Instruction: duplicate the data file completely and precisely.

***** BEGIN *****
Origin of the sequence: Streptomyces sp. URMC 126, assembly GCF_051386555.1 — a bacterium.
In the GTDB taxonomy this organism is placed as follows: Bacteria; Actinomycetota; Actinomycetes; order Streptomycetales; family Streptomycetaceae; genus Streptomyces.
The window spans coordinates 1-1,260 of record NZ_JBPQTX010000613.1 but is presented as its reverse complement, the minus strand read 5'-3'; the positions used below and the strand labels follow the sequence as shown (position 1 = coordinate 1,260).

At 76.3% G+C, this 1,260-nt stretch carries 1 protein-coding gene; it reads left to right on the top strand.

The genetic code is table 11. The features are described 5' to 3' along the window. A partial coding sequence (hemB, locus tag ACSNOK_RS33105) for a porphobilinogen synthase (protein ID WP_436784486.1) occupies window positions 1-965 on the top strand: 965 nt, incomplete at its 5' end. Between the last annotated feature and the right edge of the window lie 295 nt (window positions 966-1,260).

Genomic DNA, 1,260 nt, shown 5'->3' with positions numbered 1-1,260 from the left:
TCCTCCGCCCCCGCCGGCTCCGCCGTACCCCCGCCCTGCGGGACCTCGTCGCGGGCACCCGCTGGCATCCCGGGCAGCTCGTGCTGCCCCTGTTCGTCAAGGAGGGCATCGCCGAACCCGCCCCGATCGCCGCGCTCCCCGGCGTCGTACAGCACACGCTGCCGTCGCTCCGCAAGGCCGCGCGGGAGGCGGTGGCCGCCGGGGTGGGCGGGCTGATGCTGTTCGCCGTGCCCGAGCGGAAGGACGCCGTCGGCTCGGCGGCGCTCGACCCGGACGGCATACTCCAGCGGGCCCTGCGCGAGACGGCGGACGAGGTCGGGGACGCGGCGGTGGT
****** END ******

Origin of the sequence: Streptomyces sp. URMC 126, assembly GCF_051386555.1 — a bacterium.
In the GTDB taxonomy this organism is placed as follows: Bacteria; Actinomycetota; Actinomycetes; order Streptomycetales; family Streptomycetaceae; genus Streptomyces.
The window spans coordinates 1-1,260 of record NZ_JBPQTX010000613.1 but is presented as its reverse complement, the minus strand read 5'-3'; the positions used below and the strand labels follow the sequence as shown (position 1 = coordinate 1,260).

At 76.3% G+C, this 1,260-nt stretch carries 1 protein-coding gene; it reads left to right on the top strand.

The genetic code is table 11. The features are described 5' to 3' along the window. A partial coding sequence (hemB, locus tag ACSNOK_RS33105) for a porphobilinogen synthase (protein ID WP_436784486.1) occupies window positions 1-965 on the top strand: 965 nt, incomplete at its 5' end. Between the last annotated feature and the right edge of the window lie 295 nt (window positions 966-1,260).

Genomic DNA, 1,260 nt, shown 5'->3' with positions numbered 1-1,260 from the left:
TCCTCCGCCCCCGCCGGCTCCGCCGTACCCCCGCCCTGCGGGACCTCGTCGCGGGCACCCGCTGGCATCCCGGGCAGCTCGTGCTGCCCCTGTTCGTCAAGGAGGGCATCGCCGAACCCGCCCCGATCGCCGCGCTCCCCGGCGTCGTACAGCACACGCTGCCGTCGCTCCGCAAGGCCGCGCGGGAGGCGGTGGCCGCCGGGGTGGGCGGGCTGATGCTGTTCGCCGTGCCCGAGCGGAAGGACGCCGTCGGCTCGGCGGCGCTCGACCCGGACGGCATACTCCAGCGGGCCCTGCGCGAGACGGCGGACGAGGTCGGGGACGCGGCGGTGGT